Saturday, November 26, 2011

Policy Making PEU Billionaires

NYT reported:

Over the past 30 years, as the gap between wealthy and poor grew ever wider, total philanthropic giving almost tripled, In an age of widening partisanship and plummeting trust in government, this outpouring of philanthropy has produced a distinct breed of philanthropist: The policy-making billionaire.
The Times piece went on to mention Carlyle Group co-founder William Conway.  Private equity underwriter (PEU) Conway is a well know tax hater. 

William E. Conway Jr., a founder of the Carlyle Group investment company, is planning to give away $1 billion of his personal fortune, and is said to be considering how his money can aid in financing major infrastructure projects
Note:  Conway's PEU firm has a $1.15 billion infrastructure fund, itching to invest.

In keeping with the anti-government spirit of the times, the new philanthropists  share a disdain for established politics and an impatience with the slow churn of old-fashioned policy making.
Billionaires shed that disdain when they visited Capital Hill to keep their preferred status regarding "carried interest" taxation.  Carlyle's Conway leads a virtual nonprofit organization, paying a mere 1% in taxes on its $9 billion in net income over the last five years.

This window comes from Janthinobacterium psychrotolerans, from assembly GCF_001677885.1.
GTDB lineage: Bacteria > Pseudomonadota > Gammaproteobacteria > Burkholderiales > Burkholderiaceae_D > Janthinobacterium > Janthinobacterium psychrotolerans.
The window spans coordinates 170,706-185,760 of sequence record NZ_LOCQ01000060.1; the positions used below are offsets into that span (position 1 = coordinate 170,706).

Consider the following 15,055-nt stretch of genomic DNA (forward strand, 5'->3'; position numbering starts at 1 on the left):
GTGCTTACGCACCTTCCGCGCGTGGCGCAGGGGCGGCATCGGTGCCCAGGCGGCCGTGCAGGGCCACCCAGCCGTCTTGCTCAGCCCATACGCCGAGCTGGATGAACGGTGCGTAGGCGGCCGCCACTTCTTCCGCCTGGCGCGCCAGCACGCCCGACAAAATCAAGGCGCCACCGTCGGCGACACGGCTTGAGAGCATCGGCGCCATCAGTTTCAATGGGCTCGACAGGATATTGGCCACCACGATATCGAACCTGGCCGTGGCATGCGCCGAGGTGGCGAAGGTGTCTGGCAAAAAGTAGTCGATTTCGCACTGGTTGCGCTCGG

Also, PEU's saddle affiliates with dramatically increased interest expense and new management fees, often taking away tax liability for years.  It's a business model that "starves the beast." 

“As corporate citizens of the world, it is our responsibility — our duty — to serve the communities where we do business, by helping to improve, for example, the quality of citizens’ education, employment, health care, safety, and overall daily life, plus future prospects.” 
Conway announced his planned $1 billion donation in late September.  It came on the heels of Carlyle's strong arming of Brintons, a British carpet maker.  Carlyle dropped the pension fund, cut UK jobs and closed plants. Those moves dimmed the future prospects of many workers.  It also shifted retirement responsibility to a public, i.e. government entity.

Did Brintons employees get first dibs at Conway's $1 billion?  Hardly.

The very loftiness of (the above) ambitions raises a significant question: Can even the very wealthiest philanthropists finance public services on the scale necessary to achieve social change — that is, on the scale of government itself?

Instead of seeking to supplant what government does, philanthropists can finance advocacy to change it.
Kaching!  It's back to Carlyle's distinctive competency, influence peddling.  PEU money finances politicians.  It's used to lobby for preferred tax and regulatory status, as well as steer chunks of Uncle Sam's trillion dollar budget to affiliates.

Carlyle kaching is used to settle legal investigations and fund attorneys offering laughable defenses (in the case of LifeCare Hospitals' 25 patient deaths after Hurricane Katrina and SemGroup's bankruptcy).

The Times piece sprayed perfume over the PEU stench.